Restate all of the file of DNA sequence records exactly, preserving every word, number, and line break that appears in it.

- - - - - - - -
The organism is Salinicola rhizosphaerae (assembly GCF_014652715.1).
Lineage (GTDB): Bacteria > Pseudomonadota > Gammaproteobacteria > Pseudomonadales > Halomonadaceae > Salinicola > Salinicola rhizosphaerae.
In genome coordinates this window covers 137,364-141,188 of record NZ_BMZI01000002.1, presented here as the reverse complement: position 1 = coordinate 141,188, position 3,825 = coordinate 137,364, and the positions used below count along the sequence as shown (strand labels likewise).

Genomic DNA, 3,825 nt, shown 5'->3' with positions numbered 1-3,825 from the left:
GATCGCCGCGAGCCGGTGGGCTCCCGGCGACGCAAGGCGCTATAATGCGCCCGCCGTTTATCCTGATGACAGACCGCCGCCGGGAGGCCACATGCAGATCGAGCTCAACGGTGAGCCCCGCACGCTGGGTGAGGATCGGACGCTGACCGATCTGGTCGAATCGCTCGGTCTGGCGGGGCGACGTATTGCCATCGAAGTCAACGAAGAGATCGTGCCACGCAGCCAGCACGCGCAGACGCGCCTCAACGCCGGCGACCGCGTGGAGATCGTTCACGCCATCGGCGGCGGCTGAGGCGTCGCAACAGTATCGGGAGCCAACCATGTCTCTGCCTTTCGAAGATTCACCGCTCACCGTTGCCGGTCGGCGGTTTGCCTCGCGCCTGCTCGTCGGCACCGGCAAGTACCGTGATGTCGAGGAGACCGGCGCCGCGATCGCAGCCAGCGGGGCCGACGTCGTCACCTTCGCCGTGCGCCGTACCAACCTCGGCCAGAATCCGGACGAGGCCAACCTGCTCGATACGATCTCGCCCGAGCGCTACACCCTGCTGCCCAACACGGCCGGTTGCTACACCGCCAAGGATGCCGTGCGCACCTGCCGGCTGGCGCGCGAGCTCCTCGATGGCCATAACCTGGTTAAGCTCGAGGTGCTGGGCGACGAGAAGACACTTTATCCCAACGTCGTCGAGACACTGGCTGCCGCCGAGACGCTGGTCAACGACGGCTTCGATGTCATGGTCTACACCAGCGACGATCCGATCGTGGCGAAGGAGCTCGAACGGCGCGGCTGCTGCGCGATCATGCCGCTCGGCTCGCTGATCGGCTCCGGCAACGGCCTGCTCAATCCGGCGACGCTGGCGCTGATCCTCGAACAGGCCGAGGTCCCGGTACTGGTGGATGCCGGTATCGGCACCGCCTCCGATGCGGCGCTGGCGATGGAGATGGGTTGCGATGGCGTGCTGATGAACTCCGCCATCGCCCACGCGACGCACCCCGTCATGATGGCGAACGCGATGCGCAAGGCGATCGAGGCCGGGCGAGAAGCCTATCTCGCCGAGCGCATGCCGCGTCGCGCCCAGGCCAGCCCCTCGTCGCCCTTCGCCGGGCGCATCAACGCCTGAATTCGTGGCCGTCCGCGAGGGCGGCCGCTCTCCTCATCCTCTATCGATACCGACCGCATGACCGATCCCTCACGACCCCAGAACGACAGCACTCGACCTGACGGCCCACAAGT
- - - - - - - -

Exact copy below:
The organism is Salinicola rhizosphaerae (assembly GCF_014652715.1).
Lineage (GTDB): Bacteria > Pseudomonadota > Gammaproteobacteria > Pseudomonadales > Halomonadaceae > Salinicola > Salinicola rhizosphaerae.
In genome coordinates this window covers 137,364-141,188 of record NZ_BMZI01000002.1, presented here as the reverse complement: position 1 = coordinate 141,188, position 3,825 = coordinate 137,364, and the positions used below count along the sequence as shown (strand labels likewise).

Genomic DNA, 3,825 nt, shown 5'->3' with positions numbered 1-3,825 from the left:
GATCGCCGCGAGCCGGTGGGCTCCCGGCGACGCAAGGCGCTATAATGCGCCCGCCGTTTATCCTGATGACAGACCGCCGCCGGGAGGCCACATGCAGATCGAGCTCAACGGTGAGCCCCGCACGCTGGGTGAGGATCGGACGCTGACCGATCTGGTCGAATCGCTCGGTCTGGCGGGGCGACGTATTGCCATCGAAGTCAACGAAGAGATCGTGCCACGCAGCCAGCACGCGCAGACGCGCCTCAACGCCGGCGACCGCGTGGAGATCGTTCACGCCATCGGCGGCGGCTGAGGCGTCGCAACAGTATCGGGAGCCAACCATGTCTCTGCCTTTCGAAGATTCACCGCTCACCGTTGCCGGTCGGCGGTTTGCCTCGCGCCTGCTCGTCGGCACCGGCAAGTACCGTGATGTCGAGGAGACCGGCGCCGCGATCGCAGCCAGCGGGGCCGACGTCGTCACCTTCGCCGTGCGCCGTACCAACCTCGGCCAGAATCCGGACGAGGCCAACCTGCTCGATACGATCTCGCCCGAGCGCTACACCCTGCTGCCCAACACGGCCGGTTGCTACACCGCCAAGGATGCCGTGCGCACCTGCCGGCTGGCGCGCGAGCTCCTCGATGGCCATAACCTGGTTAAGCTCGAGGTGCTGGGCGACGAGAAGACACTTTATCCCAACGTCGTCGAGACACTGGCTGCCGCCGAGACGCTGGTCAACGACGGCTTCGATGTCATGGTCTACACCAGCGACGATCCGATCGTGGCGAAGGAGCTCGAACGGCGCGGCTGCTGCGCGATCATGCCGCTCGGCTCGCTGATCGGCTCCGGCAACGGCCTGCTCAATCCGGCGACGCTGGCGCTGATCCTCGAACAGGCCGAGGTCCCGGTACTGGTGGATGCCGGTATCGGCACCGCCTCCGATGCGGCGCTGGCGATGGAGATGGGTTGCGATGGCGTGCTGATGAACTCCGCCATCGCCCACGCGACGCACCCCGTCATGATGGCGAACGCGATGCGCAAGGCGATCGAGGCCGGGCGAGAAGCCTATCTCGCCGAGCGCATGCCGCGTCGCGCCCAGGCCAGCCCCTCGTCGCCCTTCGCCGGGCGCATCAACGCCTGAATTCGTGGCCGTCCGCGAGGGCGGCCGCTCTCCTCATCCTCTATCGATACCGACCGCATGACCGATCCCTCACGACCCCAGAACGACAGCACTCGACCTGACGGCCCACAAGT